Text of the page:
Virgil's Aeneid

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Penguin, 1997 - 423 páginas
In Aeneas, Virgil created the most powerful figure in Latin literature, the dutiful yet fallible Trojan prince who overcomes war, suffering and countless setbacks to lay the foundations of the Roman race. Like many of his generation, John Dryden (1631-1700) believed the great classical epics could provide moral models to 'form the Mind to Heroick Virtue by Example'. For his version of the Aeneid, he formed a style vigorous yet refined and drew on the deep understanding of political unrest he had acquired during the Civil Wars of 1642-51 and the Glorious Revolution of 1688. This Penguin English Poets edition includes maps, a substantial glossary and enough background to help readers overcome any unfamiliarity with style or substance, thus making freshly accessible a work of enduring worth.
 

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Virgil, born in 70 B.C., is best remembered for his masterpiece, "The Aeneid." He earned great favor by portraying Augustus as a descendant of the half-god, half-man Aeneas. Although Virgil swore on his deathbed that "The Aeneid" was incomplete and unworthy, it has been considered one of the greatest works of Western literature for more than two thousand years.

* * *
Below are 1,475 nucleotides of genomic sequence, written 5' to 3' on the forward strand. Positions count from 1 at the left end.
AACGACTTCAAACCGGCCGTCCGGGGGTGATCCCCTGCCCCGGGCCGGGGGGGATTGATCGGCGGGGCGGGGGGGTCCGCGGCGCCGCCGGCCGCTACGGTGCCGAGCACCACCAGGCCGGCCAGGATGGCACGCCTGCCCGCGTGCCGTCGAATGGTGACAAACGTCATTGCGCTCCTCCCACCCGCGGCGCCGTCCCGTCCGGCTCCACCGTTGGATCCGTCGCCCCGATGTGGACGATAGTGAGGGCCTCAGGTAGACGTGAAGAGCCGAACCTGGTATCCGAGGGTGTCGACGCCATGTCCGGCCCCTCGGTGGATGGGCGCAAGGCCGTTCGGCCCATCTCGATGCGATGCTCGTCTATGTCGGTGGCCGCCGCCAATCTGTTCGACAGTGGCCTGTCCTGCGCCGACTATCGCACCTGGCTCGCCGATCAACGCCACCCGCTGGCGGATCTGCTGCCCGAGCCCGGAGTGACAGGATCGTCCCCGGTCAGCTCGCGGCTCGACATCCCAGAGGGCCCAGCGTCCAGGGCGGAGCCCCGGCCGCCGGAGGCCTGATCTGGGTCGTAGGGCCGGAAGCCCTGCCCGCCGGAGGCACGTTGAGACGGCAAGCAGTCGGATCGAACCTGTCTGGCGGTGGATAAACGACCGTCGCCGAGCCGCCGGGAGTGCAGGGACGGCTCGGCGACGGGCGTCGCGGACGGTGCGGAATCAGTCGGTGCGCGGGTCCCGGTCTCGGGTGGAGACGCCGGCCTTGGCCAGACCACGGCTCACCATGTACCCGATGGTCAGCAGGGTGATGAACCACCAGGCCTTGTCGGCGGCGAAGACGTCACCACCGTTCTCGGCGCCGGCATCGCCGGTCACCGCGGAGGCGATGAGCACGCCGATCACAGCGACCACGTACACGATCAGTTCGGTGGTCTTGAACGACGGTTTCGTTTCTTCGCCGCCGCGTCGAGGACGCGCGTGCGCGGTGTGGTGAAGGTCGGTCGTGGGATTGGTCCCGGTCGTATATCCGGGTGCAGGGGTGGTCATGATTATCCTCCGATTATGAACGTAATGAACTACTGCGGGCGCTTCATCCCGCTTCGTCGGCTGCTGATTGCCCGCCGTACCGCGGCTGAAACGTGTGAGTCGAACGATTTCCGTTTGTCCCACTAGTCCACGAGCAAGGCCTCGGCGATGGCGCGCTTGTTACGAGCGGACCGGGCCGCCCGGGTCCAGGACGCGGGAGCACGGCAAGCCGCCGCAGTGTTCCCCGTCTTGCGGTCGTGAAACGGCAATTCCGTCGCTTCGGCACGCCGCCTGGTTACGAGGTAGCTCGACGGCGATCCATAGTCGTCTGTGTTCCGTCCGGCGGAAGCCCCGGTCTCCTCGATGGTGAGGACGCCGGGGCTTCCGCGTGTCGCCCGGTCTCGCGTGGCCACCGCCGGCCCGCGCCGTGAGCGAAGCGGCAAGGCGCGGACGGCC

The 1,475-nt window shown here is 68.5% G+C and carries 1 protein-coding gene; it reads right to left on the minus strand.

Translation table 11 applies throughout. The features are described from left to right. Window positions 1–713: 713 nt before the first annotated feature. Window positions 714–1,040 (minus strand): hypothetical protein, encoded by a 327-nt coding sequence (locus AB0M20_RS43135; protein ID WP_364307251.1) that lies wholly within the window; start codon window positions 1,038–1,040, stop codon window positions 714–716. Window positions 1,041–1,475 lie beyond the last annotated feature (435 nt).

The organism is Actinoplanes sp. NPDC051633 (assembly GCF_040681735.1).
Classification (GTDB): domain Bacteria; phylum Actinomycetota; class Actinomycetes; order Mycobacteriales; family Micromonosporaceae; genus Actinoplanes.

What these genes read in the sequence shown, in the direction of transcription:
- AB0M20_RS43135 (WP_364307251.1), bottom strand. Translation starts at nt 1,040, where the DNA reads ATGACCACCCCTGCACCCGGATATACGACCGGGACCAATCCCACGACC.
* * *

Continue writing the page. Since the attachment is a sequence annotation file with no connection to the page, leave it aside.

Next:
In his lifetime, John Dryden gained fame at the cost first of gossip and scandal and then of suspicion and scorn. He wrote to order, currying favor with the Crown and repeatedly savaging its enemies. Yet the finest works of his political and spiritual imagination- "Absalom and Achitophel" and "The Hind and the Panther"-develop the themes of envy, ambition, and misdeed in ways that far transcend their era. During the Glorious Revolution, Dryden fell from patronage and favor: he then transformed himself into perhaps the greatest of English translators, a superb interpreter of Virgil and Horace, Juvenal and Persius, Boccaccio and Chaucer.

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